Study: Fam­i­lies trend­ing to­ward open adop­tions

The Washington Times Daily - - Nation - BY CH­ERYL WETZSTEIN

An es­ti­mated 95 per­cent of U.S. in­fant adop­tions now have some level of open­ness be­tween birth par­ents and adop­tive par­ents, un­like ear­lier decades, when such con­tact was rou­tinely de­nied, says a re­port re­leased Wed­nes­day.

“The era of truly closed adop­tions is prob­a­bly com­ing to a quick end,” said Adam Pert­man, ex­ec­u­tive di­rec­tor of the Evan B. Don­ald­son Adop­tion In­sti­tute.

Ac­cord­ing to data on 4,400 re­cent adop­tions from 100 agen­cies, 55 per­cent of do­mes­tic in­fant adop­tions are “fully dis­closed.” This means birth and adop­tive fam­i­lies know each other and typ­i­cally have on­go­ing, di­rect con­tact, Don­ald­son In­sti­tute re­searchers wrote in “Open­ness in Adop­tion: From Se­crecy and Stigma to Knowl­edge and Con­nec­tions.”

An­other 40 per­cent of in­fant adop­tions are “me­di­ated,” which means fam­i­lies ex­change let­ters and pic­tures through in­ter­me­di­aries, but they do not know each other. The re­main­ing 5 per­cent of in­fant adop­tions are “closed” or “con­fi­den­tial,” which means adop­tive par­ents have med­i­cal in­for­ma­tion about bi­o­log­i­cal par­ents, but not names or iden­ti­fy­ing in­for­ma­tion.

The Don­ald­son re­port ap­plauded the trend to­ward open adop­tion as ben­e­fi­cial, say­ing that when in­for­ma­tion is shared and some level of con­tact is wel­comed and main­tained, peo­ple’s fears, dis­tress and anx­i­ety of­ten is greatly re­duced.

There’s still “a lot of work” to do, as ex­pec­tant and adop­tive par­ents should be ed­u­cated about the process as well as post-place­ment is­sues, said Mr. Pert­man, who is the adop­tive fa­ther of two chil­dren with open adop­tions, and au­thor of “Adop­tion Na­tion.”

But the lega­cies of closed adop­tion per­sist: Forty-three states still make it hard for adoptees to see their orig­i­nal birth cer­tifi­cates, lead­ing un­told thou­sands to search for fam­ily mem­bers. And although closed adop­tions have be­come un­pop­u­lar, they have not dis­ap­peared.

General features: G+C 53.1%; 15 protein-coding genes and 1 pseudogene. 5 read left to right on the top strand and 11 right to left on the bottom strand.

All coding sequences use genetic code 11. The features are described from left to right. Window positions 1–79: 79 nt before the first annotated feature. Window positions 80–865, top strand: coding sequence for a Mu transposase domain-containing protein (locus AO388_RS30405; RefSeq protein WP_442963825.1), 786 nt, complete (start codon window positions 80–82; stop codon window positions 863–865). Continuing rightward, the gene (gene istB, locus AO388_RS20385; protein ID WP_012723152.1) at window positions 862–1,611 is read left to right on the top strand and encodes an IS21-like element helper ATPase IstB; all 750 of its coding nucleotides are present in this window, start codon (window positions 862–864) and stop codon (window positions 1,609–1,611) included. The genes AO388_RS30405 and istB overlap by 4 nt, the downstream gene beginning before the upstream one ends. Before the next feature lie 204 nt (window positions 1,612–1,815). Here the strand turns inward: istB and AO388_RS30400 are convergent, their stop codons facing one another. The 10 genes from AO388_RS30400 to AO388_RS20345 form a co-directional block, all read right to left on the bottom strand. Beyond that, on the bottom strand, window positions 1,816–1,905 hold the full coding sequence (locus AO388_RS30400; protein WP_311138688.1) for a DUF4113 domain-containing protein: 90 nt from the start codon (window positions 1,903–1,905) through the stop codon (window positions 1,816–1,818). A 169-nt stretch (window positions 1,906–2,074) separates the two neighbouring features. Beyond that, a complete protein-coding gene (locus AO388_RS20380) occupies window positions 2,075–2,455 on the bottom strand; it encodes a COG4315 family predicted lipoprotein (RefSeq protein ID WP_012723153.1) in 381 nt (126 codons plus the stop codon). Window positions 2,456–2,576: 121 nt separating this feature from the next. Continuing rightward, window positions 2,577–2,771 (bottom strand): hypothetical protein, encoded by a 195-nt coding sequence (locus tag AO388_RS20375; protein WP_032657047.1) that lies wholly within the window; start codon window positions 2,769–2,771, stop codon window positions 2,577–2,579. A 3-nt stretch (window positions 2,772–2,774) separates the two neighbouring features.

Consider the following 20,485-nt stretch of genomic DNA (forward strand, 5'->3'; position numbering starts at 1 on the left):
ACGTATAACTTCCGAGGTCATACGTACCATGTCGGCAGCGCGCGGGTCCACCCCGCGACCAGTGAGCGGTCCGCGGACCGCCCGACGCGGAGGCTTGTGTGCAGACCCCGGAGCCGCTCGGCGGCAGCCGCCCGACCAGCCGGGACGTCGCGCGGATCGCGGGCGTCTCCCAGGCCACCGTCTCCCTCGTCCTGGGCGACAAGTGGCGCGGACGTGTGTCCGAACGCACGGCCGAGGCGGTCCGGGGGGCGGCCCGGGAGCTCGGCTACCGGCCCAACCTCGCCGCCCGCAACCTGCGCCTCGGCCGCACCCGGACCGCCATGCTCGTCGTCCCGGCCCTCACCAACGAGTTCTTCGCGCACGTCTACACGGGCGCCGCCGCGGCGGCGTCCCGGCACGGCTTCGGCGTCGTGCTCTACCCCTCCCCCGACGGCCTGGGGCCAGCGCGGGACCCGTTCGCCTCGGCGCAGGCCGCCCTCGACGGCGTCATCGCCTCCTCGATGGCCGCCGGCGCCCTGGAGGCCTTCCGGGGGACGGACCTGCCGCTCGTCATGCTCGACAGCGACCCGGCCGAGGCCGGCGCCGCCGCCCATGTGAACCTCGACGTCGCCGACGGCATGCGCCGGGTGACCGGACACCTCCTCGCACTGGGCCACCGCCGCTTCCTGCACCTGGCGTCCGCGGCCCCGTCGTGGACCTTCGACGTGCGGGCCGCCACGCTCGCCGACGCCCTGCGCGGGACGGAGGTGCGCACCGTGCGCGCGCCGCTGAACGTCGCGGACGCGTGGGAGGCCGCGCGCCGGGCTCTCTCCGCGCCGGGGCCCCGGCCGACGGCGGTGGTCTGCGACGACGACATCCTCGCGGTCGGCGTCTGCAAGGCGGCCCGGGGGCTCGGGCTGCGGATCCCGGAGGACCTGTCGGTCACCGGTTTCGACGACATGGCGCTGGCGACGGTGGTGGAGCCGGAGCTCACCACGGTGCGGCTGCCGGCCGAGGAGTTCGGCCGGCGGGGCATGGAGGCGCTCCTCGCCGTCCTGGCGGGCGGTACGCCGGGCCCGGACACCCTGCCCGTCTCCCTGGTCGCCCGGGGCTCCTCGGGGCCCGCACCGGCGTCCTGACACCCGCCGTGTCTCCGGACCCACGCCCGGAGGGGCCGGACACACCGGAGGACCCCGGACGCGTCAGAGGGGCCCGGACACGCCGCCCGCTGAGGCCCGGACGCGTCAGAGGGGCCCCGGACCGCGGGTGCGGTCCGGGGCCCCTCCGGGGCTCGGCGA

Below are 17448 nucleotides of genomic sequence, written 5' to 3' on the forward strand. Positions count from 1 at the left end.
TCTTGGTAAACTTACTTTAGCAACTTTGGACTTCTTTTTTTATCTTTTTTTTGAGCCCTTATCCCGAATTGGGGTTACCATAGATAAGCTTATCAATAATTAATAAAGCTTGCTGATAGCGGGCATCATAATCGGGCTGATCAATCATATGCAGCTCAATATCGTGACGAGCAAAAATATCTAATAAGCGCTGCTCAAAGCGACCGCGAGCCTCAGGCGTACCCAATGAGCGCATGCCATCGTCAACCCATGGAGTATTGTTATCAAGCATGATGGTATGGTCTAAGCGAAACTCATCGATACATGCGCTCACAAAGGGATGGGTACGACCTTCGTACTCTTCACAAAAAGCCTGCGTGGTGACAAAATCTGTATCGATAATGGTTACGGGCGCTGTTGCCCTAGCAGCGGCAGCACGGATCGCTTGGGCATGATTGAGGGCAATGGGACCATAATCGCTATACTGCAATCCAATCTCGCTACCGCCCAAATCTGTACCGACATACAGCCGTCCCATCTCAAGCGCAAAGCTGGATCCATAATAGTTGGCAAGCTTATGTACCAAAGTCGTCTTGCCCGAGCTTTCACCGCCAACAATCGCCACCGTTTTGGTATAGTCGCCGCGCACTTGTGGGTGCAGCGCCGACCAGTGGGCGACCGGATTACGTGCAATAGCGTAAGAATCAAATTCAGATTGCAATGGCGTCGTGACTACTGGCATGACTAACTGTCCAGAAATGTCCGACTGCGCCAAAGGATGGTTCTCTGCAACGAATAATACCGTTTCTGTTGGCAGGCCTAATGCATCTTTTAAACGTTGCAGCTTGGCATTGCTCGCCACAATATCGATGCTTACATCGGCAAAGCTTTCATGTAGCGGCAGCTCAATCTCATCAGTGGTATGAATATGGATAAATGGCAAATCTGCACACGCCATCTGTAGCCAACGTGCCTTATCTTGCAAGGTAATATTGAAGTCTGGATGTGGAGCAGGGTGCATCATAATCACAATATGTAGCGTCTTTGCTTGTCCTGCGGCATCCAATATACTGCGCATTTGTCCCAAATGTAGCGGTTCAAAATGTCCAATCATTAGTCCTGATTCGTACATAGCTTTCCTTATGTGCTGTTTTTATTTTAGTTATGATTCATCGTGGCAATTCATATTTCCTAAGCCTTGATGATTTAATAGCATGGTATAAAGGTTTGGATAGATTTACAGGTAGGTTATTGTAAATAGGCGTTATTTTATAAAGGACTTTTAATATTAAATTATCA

“‘Open’ adop­tion is qual­i­fied — it has quotes around it — be­cause it doesn’t open the birth records,” said Marri Jo Rillera, a board mem­ber of the In­ter­na­tional Soundex Re­union Reg­istry (ISRR) in Las Ve­gas.

Since 1975, ISRR has com­piled birth in­for­ma­tion from peo­ple in the adop­tion triad. When doc­u­ments re­veal a match, ISRR vol­un­teers in­form the searchers. An es­ti­mated 228,000 peo­ple are in the ISRR, and hun­dreds more come in each week, said Ms. Rillera, who is an adoptee and a birth mother.

Most ISRR reg­is­tra­tions in­volve peo­ple born in the 1960s and 1970s, she said. “But there will not be a week when we don’t get stuff for the ’30s, ’40s, lots from the ’50s and now ’80s and ’90s.”

“And, as al­ways hap­pens,” many of the reg­is­tra­tions come from peo­ple who just turned 18 or 21 and now “feel they have per­mis­sion” to search, Ms. Rillera said.

The Amer­i­can Preg­nancy As­so­ci­a­tion, an ad­vo­cacy group for healthy preg­nan­cies, of­fers a list of rea­sons peo­ple still seek closed adop­tions: A birth mother may want privacy about her preg­nancy or the adop­tion, or adop­tive par­ents may want to pro­tect their fam­ily from in­tru­sive or un­sta­ble birth par­ents.

If a birth par­ent is en­gag­ing in de­struc­tive or risky il­le­gal be­hav­iors, “An open adop­tion can be detri­men­tal,” said Brad Im­ler, pres­i­dent of the as­so­ci­a­tion.

“But apart from that, if you have healthy in­di­vid­u­als on the birth-fam­ily side, and healthy adop­tive par­ents, which you as­sume you do since they’ve gone through back­ground checks and home stud­ies . . . an open adop­tion can be a won­der­ful thing,” he said.

Mr. Im­ler has per­sonal ex­pe­ri­ences with adop­tion: In 1964, he was placed at birth into a closed adop­tion. He later found both his birth mother and fa­ther.

Years later, when he and his wife found they were in­fer­tile, they adopted two chil­dren, both in open adop­tions.

“My kids have eight grand­par­ents that all love on them,” he said.

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